The makings of a test for liver disease

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  • Published: Apr 23, 2015
  • Author: Steve Down
  • Channels: Proteomics & Genomics / Base Peak / Proteomics

Scientists at the University of Manchester have identified changes in the protein composition of the liver which could form the basis of a new test for kidney disease.

Rachel Lennon and colleagues based their research on the fact that gender and genetics appear to influence the susceptibility to impaired kidney function, as they explained in Journal of the American Society of Nephrology. Men are more likely to contract kidney problems than women, and Afro-Caribbeans are more susceptible than Caucasians.

The researchers examined male and female mice from two genetic backgrounds with different tendencies towards albuminuria, the release of excess proteins in the urine. They used mass spectrometry and proteomics techniques to compare the proteins within the extracellular matrix in the kidney, which controls what the kidney allows to pass through.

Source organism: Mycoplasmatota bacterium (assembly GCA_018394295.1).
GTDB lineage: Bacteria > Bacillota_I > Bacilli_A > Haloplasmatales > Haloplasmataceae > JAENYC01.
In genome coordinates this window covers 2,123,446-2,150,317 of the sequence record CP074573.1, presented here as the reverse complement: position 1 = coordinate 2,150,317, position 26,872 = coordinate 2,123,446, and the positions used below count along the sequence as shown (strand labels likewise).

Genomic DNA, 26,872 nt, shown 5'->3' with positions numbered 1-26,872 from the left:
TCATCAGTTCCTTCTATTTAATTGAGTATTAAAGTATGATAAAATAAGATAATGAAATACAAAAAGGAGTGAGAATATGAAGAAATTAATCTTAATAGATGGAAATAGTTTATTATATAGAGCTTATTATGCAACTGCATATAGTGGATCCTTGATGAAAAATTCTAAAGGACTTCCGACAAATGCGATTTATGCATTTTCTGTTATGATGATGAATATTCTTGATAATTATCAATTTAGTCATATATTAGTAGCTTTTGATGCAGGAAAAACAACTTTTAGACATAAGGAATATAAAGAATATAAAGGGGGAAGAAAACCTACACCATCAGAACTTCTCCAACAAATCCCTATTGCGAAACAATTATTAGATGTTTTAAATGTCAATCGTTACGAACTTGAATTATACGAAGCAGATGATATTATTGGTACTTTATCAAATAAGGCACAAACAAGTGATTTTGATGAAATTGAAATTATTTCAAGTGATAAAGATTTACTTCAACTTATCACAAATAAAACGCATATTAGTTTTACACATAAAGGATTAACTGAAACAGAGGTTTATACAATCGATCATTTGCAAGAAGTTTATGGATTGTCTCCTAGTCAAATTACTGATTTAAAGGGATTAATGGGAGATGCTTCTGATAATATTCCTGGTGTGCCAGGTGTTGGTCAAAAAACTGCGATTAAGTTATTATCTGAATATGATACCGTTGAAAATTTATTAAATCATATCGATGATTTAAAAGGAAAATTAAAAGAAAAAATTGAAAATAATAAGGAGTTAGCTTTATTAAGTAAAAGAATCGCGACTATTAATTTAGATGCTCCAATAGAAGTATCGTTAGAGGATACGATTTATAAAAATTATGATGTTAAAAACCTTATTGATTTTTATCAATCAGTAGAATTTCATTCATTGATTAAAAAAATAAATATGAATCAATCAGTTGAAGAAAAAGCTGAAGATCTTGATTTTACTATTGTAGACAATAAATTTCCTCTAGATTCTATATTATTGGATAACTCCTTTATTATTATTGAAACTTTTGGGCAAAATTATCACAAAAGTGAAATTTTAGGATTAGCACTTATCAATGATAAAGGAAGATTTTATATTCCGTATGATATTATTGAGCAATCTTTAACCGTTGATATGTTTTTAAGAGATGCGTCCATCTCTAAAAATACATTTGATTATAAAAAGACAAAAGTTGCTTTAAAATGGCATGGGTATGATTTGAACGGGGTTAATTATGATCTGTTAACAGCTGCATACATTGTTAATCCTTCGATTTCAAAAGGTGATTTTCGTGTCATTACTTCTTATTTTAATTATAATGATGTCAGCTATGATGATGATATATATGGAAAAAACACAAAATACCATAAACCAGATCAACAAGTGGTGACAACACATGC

They found that the abundances of a number of proteins differed between mice of different gender, and especially between mice of different genetic background. In addition, the physical structures of those parts of the kidney were altered. Those in the susceptible mice were fatter and had splits in them.

"The most surprising thing about our findings were that the mice weren't actually exhibiting any symptoms of kidney disease and were all still in full health despite having this different structure in their filters. Their kidneys appeared to be functioning normally," said Lennon.

One of the next stages will be to examine the state of play in humans and the team expect the same differences occur. The long-term aim is to develop a test for kidney problems. "At the moment we do see these changes in structure when looking at biopsies from kidney patients in clinic but we haven’t known what they mean. What we’re hoping is that this research will help develop a test that picks up kidney disease or even just a susceptibility to kidney disease before any damage has been done," Lennon explained.

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